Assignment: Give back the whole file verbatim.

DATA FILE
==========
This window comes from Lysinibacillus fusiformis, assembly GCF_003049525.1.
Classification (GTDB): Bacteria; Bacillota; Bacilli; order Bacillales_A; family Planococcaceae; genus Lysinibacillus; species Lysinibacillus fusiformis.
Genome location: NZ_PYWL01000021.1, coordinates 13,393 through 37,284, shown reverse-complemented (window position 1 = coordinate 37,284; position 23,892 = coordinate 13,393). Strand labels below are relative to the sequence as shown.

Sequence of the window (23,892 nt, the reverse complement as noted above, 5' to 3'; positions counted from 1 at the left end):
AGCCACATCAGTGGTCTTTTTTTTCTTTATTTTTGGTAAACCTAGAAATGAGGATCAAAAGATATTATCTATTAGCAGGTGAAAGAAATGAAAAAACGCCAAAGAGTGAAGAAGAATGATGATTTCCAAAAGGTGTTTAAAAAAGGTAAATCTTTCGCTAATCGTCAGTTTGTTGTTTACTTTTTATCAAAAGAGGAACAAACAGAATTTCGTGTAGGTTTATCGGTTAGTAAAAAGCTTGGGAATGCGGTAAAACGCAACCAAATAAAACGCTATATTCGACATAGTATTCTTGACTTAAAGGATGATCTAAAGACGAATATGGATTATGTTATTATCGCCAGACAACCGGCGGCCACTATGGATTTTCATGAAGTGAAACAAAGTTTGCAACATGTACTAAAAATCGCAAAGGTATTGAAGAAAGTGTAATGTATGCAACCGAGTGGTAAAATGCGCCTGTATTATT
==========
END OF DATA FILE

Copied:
This window comes from Lysinibacillus fusiformis, assembly GCF_003049525.1.
Classification (GTDB): Bacteria; Bacillota; Bacilli; order Bacillales_A; family Planococcaceae; genus Lysinibacillus; species Lysinibacillus fusiformis.
Genome location: NZ_PYWL01000021.1, coordinates 13,393 through 37,284, shown reverse-complemented (window position 1 = coordinate 37,284; position 23,892 = coordinate 13,393). Strand labels below are relative to the sequence as shown.

Sequence of the window (23,892 nt, the reverse complement as noted above, 5' to 3'; positions counted from 1 at the left end):
AGCCACATCAGTGGTCTTTTTTTTCTTTATTTTTGGTAAACCTAGAAATGAGGATCAAAAGATATTATCTATTAGCAGGTGAAAGAAATGAAAAAACGCCAAAGAGTGAAGAAGAATGATGATTTCCAAAAGGTGTTTAAAAAAGGTAAATCTTTCGCTAATCGTCAGTTTGTTGTTTACTTTTTATCAAAAGAGGAACAAACAGAATTTCGTGTAGGTTTATCGGTTAGTAAAAAGCTTGGGAATGCGGTAAAACGCAACCAAATAAAACGCTATATTCGACATAGTATTCTTGACTTAAAGGATGATCTAAAGACGAATATGGATTATGTTATTATCGCCAGACAACCGGCGGCCACTATGGATTTTCATGAAGTGAAACAAAGTTTGCAACATGTACTAAAAATCGCAAAGGTATTGAAGAAAGTGTAATGTATGCAACCGAGTGGTAAAATGCGCCTGTATTATT